“Our roots are deep here in Perry, and that was definitely a factor,” Wicks said. “I love Perry. My kids love Perry, and my wife loves Perry, so that was a big factor in coming back here.”

“I had four great years in Orient-Macksburg and have worked with some great people,” he said. “We have done some tremendous things with their board and in their communities, and I have valued my time there.”

Wicks said he believed his familiarity with the district and his 38 years in education were clear positives for the board.

“I told them that when I semi-retired a few years ago, I knew at that point I was going to increase my value, and that to do so I needed to get experience (at the supervisory level),” he said. “I think the board felt that was a positive factor.”

Any new superintendent needs to build a solid network of interactions with those he will be dealing with, he said.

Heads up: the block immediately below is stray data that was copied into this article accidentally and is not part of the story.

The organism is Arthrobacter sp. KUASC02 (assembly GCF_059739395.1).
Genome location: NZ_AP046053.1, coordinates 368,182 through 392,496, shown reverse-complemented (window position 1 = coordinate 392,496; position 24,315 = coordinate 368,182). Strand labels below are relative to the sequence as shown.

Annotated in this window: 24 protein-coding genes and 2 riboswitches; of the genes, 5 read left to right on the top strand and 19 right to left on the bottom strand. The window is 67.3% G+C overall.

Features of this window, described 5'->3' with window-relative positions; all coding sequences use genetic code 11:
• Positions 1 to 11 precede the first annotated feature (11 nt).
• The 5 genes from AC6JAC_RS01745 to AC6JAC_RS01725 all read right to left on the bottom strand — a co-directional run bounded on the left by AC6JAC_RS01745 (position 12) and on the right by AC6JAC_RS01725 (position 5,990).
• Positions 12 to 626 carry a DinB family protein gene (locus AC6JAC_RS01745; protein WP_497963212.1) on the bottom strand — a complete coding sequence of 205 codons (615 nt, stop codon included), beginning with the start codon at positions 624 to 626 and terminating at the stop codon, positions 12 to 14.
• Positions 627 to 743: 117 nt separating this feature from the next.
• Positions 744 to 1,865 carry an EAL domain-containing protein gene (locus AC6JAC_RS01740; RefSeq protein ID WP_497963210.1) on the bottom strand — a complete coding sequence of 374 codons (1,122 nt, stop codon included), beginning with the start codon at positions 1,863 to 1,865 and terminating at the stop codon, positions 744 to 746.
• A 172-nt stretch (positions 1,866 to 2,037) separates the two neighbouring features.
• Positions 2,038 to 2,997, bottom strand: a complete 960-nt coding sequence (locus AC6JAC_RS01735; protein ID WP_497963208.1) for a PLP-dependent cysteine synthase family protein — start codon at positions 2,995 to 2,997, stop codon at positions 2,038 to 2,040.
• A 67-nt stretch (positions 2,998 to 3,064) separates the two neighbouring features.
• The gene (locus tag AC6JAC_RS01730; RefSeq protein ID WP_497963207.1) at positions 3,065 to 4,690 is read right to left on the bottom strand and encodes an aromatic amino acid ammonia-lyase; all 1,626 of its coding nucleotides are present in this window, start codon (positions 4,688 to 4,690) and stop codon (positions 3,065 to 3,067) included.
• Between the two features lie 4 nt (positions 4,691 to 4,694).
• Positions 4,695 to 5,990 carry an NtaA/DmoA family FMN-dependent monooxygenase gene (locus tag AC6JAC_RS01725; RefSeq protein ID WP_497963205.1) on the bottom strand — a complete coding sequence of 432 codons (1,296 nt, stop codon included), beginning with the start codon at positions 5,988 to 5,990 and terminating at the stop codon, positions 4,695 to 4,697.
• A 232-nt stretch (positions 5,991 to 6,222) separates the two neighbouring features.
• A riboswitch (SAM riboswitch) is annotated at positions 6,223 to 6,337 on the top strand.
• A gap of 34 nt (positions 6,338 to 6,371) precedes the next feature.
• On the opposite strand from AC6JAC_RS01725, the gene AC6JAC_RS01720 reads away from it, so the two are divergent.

“The first thing is relationships,” Wicks said. “In the five school districts I have been in, I have been privileged to work with some really great people and have built many strong and synergistic relationships.”

“You have to build trusting, transparent relationships where people feel excited about the new leader, they feel excited about the school and they feel confident about the school,” he said. “I am convinced that with good, synergistic relationships we can have teachers that are calm, confident and excited to be in the classroom, and therefore the kids are going to be excited.”

The new superintendent did not shy away from noting that, as in any district, there are always going to be areas of difficulty.